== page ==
A heads up: The omnibus also includes a bunch of his other Wonder Woman material, including a miniseries about a favorite character of his, Donna Troy. I didn’t know that when I bought it because DC can’t solicit things to save their lives, but hey, it’s there, and it’s probably great too.
Wonder Woman by Walt Simonson and Jerry Ordway
It’s a six-issue fill-in between Jimenez and Rucka’s time on the title, and its collection in trade form actually surprised Simonson. Will the story be good? I have no idea. But it was cheap, filled in the gap between Jimenez and Rucka, and it’s by creators I trust. I figured at worst, it would be interesting, and that it for sure would create a contiguous stream of issues. I really need that sometimes. Plus it seems to tie up a plotline from Jimenez’s run that Rucka didn’t bother picking up on.
Since I’ve got your attention and we’re on the subject of Wonder Woman, can we stop and take a moment to tell whoever is designing the covers over at DC that they could coordinate, even a little, to try and make things fit together on a shelf just a bit? Because this is ridiculous.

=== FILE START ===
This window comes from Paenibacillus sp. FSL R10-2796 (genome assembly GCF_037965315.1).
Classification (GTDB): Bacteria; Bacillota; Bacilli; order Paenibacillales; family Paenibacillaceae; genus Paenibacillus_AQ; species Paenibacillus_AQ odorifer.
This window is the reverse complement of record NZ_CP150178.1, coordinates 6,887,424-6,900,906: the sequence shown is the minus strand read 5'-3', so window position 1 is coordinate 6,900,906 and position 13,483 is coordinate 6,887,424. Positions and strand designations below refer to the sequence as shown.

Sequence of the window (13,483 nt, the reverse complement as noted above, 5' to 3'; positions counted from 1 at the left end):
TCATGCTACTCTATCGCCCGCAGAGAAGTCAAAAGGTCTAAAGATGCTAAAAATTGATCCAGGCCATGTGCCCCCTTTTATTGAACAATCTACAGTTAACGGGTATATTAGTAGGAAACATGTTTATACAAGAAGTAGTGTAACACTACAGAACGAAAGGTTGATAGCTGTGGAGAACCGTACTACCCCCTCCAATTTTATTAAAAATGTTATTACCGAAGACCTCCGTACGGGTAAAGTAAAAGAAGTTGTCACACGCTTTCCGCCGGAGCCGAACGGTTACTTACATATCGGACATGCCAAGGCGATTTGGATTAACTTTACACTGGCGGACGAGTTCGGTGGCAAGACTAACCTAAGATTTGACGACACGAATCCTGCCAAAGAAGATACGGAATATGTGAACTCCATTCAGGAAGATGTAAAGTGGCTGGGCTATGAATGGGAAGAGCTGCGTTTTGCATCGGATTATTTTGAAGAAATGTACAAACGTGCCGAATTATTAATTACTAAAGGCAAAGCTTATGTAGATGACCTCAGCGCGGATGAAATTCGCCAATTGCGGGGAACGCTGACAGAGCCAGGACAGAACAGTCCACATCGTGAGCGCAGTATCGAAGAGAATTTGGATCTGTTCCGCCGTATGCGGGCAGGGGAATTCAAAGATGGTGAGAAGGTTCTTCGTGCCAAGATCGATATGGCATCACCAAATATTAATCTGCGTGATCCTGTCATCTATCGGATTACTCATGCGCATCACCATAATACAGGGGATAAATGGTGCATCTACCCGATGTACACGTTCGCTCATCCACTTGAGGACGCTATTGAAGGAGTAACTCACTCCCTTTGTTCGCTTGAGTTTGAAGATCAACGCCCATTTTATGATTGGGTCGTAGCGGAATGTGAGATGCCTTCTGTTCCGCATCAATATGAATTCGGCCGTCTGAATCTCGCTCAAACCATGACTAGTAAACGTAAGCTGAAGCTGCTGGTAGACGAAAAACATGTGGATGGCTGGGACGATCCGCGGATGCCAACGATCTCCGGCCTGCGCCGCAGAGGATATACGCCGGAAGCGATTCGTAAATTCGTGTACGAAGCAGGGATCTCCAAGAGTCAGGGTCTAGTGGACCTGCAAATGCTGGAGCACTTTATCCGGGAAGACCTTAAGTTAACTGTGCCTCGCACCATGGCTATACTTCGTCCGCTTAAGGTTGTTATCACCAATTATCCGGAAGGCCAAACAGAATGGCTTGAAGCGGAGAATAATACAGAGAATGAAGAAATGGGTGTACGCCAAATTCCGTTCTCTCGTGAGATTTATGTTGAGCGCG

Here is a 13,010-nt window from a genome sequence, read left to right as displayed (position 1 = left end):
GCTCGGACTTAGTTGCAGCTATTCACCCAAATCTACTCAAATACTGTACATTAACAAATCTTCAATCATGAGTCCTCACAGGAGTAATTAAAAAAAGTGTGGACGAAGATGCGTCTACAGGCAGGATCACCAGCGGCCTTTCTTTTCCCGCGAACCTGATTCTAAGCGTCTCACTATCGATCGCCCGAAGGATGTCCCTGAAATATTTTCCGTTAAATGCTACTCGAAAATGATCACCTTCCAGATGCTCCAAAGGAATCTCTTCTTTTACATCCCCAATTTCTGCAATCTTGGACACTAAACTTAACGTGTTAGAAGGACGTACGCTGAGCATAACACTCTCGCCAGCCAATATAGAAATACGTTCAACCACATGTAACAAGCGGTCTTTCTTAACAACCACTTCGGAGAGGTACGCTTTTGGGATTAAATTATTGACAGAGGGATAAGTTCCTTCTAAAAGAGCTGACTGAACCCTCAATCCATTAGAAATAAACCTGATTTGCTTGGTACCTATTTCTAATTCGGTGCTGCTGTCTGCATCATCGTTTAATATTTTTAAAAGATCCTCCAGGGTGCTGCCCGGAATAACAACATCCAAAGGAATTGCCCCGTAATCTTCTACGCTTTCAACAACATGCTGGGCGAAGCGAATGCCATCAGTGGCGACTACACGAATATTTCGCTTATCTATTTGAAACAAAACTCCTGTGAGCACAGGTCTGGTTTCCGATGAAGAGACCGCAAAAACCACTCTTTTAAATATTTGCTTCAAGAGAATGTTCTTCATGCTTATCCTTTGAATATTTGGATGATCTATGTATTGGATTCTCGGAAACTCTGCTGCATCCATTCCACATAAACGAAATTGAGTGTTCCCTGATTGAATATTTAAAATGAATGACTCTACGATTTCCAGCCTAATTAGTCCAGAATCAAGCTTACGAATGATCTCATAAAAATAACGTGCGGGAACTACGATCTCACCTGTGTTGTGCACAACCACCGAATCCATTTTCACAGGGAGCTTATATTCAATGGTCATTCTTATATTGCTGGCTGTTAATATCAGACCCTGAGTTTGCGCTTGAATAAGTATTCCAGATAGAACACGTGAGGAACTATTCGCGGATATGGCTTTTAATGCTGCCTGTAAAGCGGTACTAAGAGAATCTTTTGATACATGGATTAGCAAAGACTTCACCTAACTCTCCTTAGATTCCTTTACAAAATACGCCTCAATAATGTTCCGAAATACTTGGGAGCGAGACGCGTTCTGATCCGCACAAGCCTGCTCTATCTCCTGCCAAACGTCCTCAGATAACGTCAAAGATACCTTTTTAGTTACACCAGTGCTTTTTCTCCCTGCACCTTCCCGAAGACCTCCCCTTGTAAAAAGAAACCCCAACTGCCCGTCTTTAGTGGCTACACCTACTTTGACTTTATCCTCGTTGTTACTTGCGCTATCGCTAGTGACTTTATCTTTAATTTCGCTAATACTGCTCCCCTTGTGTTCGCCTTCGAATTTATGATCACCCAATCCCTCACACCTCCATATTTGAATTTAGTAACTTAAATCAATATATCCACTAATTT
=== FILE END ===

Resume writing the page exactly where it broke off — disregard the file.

Those were my February purchases. I’d like to say I have a greater insight into my own mind as a result of writing this, but the same way you don’t get your emotional breakthrough your first session of therapy, self-examination comes in fits and spurts and with a lot of shrugging. I suspect this will tell other people more about me than anything else, but it does get me in the habit of articulating my reasons for purchasing something.
Throughout this article, I’ve kept in mind some of the rules for my collection: work to buy things that are good, to never get things just because they fill in a gap, to never settle for the tolerable version, and to be able to look at my shelves and be happy with what I own. I don’t want to regret or merely tolerate anything on my shelves, now or ever. I want to love them.
I think I’m doing alright by that.
I’d love to hear your recommendations. You can reach me on twitter at @ReviewOrDie. And if you’re interested in even more graphic novel or trade paperback reviews, check out Luke Fomey’s Graphic Novel Weekly.